Bites and Scratches
Most people are aware that they should never try to touch a wild animal. Although adorable, squirrels, rabbits, foxes etc. (as well as feral cats and unknown dogs) should never be approached. They can become scared easily and will fight off the “unknown” by biting and scratching. Several diseases can be spread such as bacterial infections, Tetanus and even Rabies.
But did you know that your own pet is a risk as well? We all love our furry family members, but often times we forget that even though they are family, there is still a potential for danger. You can do all the right things and vaccinate your pet regularly and still be at risk for several diseases. Even minor scratches or bites can become serious quickly if not treated. The mouths and nail beds of both dogs and especially cats can carry all kinds of disease. Bartonella, or cat-scratch fever, is one of the most common bacterial diseases transferred from cat bites and scratches. Tetanus also is a common bacterial infection from dog and cat scratches and bites as well as numerous other bacterial infections. Even if the bite or scratch does not look bad, it can become worse quickly.
What do I do following a bite or scratch?
(current recommendations from human medical references)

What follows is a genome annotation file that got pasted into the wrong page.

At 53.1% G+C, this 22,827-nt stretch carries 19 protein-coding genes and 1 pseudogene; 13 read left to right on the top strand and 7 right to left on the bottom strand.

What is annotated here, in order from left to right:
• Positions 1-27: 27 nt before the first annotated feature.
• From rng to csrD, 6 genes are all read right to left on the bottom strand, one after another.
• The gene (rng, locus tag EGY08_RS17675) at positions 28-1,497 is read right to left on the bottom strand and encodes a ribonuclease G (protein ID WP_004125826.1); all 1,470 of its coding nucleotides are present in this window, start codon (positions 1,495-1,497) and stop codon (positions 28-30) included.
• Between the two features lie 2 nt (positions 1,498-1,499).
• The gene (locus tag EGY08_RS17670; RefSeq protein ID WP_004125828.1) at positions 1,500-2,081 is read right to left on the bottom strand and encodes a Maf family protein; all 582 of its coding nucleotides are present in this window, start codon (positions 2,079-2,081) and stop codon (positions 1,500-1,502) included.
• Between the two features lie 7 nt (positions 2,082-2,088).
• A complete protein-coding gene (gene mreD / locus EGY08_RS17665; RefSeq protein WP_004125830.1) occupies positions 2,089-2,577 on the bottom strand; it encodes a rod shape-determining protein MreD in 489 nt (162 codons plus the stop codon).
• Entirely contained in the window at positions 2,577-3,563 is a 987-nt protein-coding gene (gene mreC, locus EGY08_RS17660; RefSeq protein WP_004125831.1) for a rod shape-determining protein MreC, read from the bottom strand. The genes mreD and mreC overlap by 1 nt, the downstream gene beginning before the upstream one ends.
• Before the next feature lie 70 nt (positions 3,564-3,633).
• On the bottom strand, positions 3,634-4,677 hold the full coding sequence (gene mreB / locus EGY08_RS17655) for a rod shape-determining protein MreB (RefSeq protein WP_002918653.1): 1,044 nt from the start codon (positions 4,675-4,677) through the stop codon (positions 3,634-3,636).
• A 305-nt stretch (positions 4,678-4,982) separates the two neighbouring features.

If the bite or scratch is bleeding heavily, apply pressure with a clean towel or gauze until the bleeding has stopped.
If he wound is not bleeding heavily or once bleeding has subsided, clean thoroughly with soap and water and hold it under running water for several minutes.
After cleaning, dry the wound, apply antibiotic ointment and a clean bandage or gauze.
Call your doctor if the bite or scratch broke the skin, even if it is small. You might need antibiotics and /or a tetanus shot and in some cases a series of rabies shots. A bite or scratch on the face, hand or foot is particularly prone to infection and should be evaluated by your doctor as soon as possible.
If you’ve been bit or scratched by a wild or unfamiliar animal, note the location of the animal. It may need to be captured, confined and observed for signs of Rabies. Do not try to capture the animal yourself. Contact your local Animal Control or Game Warden.
Seek Immediate Attention If: (this means an Urgent Care Clinic or Emergency Room)
*If the bite or scratch is on the face, hand, foot or near a joint.
*If the wound does not stop bleeding after 10 minutes of continuous pressure.
*If the wound appears, deep, large or severe.
*If the animal was a stray or wild.
*if the bite or scratch becomes red, hot, swollen or increasingly painful.
*If you have a weakened immune system or medical condition that may make a bacterial infection more severe.
*If you are not up to date on your Tetanus immunizations. (Tetanus boosters should be given every 10 years or if you’ve sustained a wound more than 5 years from your last immunization)
*Due to the high risk of infection your doctor should be consulted with any and every bite!
An example of the dangers of cat scratches and bites.
Several hours after bite/scratch Next day after bite/scratch